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Give each student a chance to practice the "dollar-over" method, with such questions as: "Sandra wants to buy a deluxe cheeseburger, an order of french fries, and a hamburger. Then explain why the answer would be and that they would receive 35 cents in change.
On this worksheet, students will get more practice in menu math with problems such as: "If David wanted to buy a milkshake and a taco, how much would it cost him?
" and "If Michele wanted to buy a hamburger and a milkshake, how much money would she need?
" This provides a great opportunity to review the important math term, "total," with students.
Explain that finding a total requires adding two or more numbers.
" in the blank spaces provided next to the questions on the worksheet.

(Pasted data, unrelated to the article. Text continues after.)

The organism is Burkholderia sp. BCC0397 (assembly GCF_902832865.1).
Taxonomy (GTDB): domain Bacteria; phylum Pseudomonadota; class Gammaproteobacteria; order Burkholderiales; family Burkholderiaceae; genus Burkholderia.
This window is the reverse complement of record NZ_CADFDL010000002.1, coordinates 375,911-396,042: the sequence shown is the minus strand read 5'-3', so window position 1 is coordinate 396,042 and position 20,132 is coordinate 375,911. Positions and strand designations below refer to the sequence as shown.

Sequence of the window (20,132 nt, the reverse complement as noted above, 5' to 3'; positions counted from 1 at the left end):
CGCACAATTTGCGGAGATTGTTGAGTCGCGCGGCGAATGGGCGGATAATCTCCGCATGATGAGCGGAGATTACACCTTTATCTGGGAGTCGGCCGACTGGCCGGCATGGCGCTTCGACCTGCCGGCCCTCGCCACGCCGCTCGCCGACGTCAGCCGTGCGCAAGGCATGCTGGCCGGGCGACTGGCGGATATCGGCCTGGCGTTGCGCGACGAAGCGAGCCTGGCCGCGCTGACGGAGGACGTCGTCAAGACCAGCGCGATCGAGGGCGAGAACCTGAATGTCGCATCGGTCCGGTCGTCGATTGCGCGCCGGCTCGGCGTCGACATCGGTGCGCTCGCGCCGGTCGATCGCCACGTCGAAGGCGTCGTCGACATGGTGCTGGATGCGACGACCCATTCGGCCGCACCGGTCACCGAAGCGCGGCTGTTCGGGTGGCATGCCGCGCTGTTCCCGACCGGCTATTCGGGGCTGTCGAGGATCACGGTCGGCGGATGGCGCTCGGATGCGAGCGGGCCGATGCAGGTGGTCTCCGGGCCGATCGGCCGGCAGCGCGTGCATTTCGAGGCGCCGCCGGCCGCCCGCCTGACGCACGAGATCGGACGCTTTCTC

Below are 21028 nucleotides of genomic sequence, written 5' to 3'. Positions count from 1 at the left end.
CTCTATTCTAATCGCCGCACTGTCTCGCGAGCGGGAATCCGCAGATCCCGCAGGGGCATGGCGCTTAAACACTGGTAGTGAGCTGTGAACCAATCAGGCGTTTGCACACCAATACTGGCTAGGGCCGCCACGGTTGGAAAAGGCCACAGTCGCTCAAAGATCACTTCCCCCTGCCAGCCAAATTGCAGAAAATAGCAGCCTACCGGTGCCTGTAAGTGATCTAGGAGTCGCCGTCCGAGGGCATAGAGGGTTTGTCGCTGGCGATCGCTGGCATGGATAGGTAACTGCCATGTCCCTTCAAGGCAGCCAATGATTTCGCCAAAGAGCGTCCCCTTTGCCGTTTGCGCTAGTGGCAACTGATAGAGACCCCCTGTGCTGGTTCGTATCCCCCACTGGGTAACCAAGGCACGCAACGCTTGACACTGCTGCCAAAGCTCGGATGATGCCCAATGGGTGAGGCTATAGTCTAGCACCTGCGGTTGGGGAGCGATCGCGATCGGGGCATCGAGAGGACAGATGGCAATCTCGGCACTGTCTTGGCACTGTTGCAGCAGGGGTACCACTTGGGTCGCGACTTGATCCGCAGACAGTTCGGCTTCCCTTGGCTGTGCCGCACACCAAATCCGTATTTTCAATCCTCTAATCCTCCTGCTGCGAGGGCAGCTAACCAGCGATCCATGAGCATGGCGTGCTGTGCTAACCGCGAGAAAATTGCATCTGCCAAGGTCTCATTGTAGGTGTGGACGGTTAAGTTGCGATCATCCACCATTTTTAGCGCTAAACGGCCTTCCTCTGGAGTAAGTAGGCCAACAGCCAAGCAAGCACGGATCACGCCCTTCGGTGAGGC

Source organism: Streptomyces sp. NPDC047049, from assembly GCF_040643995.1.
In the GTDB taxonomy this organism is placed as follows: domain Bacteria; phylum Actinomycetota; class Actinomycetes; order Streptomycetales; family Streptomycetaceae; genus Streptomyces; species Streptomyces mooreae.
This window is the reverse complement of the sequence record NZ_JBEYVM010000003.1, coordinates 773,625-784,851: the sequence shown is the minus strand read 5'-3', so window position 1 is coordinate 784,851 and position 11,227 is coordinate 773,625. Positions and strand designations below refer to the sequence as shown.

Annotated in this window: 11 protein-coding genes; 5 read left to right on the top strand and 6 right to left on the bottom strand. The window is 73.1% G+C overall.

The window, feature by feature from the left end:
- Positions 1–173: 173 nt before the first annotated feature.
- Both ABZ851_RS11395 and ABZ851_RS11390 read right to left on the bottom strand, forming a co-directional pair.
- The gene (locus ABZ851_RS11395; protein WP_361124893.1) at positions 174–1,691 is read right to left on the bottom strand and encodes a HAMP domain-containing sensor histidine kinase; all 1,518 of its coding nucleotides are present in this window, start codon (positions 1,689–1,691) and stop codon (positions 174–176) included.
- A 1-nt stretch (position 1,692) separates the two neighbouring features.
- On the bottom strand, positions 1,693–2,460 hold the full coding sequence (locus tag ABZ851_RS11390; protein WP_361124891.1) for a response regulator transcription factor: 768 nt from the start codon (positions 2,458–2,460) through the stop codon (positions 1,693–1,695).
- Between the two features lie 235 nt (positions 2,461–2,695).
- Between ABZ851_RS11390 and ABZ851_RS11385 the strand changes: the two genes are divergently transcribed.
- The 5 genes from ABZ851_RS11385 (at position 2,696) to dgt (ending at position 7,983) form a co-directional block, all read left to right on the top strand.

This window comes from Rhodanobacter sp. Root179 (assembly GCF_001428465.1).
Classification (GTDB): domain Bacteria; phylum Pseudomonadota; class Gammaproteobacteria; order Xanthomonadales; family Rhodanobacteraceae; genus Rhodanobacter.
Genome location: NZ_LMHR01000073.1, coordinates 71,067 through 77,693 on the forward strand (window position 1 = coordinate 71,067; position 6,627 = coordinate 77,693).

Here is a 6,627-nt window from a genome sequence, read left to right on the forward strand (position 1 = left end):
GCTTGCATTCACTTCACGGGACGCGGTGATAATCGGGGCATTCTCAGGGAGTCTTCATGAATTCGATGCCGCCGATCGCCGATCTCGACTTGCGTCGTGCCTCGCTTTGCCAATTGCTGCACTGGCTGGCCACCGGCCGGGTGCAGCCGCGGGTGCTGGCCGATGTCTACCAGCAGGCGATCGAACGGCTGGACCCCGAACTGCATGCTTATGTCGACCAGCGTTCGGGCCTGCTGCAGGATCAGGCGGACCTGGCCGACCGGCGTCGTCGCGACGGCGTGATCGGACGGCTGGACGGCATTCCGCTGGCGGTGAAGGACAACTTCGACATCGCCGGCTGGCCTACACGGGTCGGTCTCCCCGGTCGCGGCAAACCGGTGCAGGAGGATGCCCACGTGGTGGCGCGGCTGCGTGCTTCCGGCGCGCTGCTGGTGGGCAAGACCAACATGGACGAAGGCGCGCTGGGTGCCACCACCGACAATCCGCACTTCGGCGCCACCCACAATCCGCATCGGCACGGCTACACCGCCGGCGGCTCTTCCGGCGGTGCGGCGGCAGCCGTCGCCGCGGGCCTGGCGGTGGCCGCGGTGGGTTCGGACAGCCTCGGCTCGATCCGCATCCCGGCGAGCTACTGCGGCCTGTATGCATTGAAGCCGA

This printable provides similar problems to those in worksheet No. Students will also answer questions such as: "Ellen purchases an ice cream cone, an order of french fries, and a hamburger.Fill in all the gaps, then press "Check" to check your answers. Note that you will lose points if you ask for hints or clues!Use the "Hint" button to get a free letter if an answer is giving you trouble. You can use the free Mathway calculator and problem solver below to practice Algebra or other math topics.Students at the second-grade level usually don't know the operation needed to determine the tax on an item, so tell them the tax that they would need to add—depending on the tax rate in your city and state—and have them add that amount to get the true total cost of a serving of french fries.In this worksheet, students solve such menu math problems as: "Paul wants to buy a deluxe cheeseburger, a hamburger, and a pizza slice. " Use questions like these to spark a discussion about menu items. " This also gives you the chance to discuss the concept of "more," which can be a challenging idea for second-graders.Have students count out the amount of money they would need for various items and then add the bills and coins to determine the total cost of two or more menu items.With this worksheet, continue to use real money (or fake money) but pivot to subtraction problems.We hope that the kids will also love the fun stuff and puzzles.Food is a sure winner when motivating students, including second-graders.Suggestion: Have students solve the problems on the free printable worksheets below, then create a mock restaurant in the classroom to put their new problem-solving skills to use in a role-playing exercise.For your convenience, the answers are printed on a duplicate printable that is the second page of each PDF link.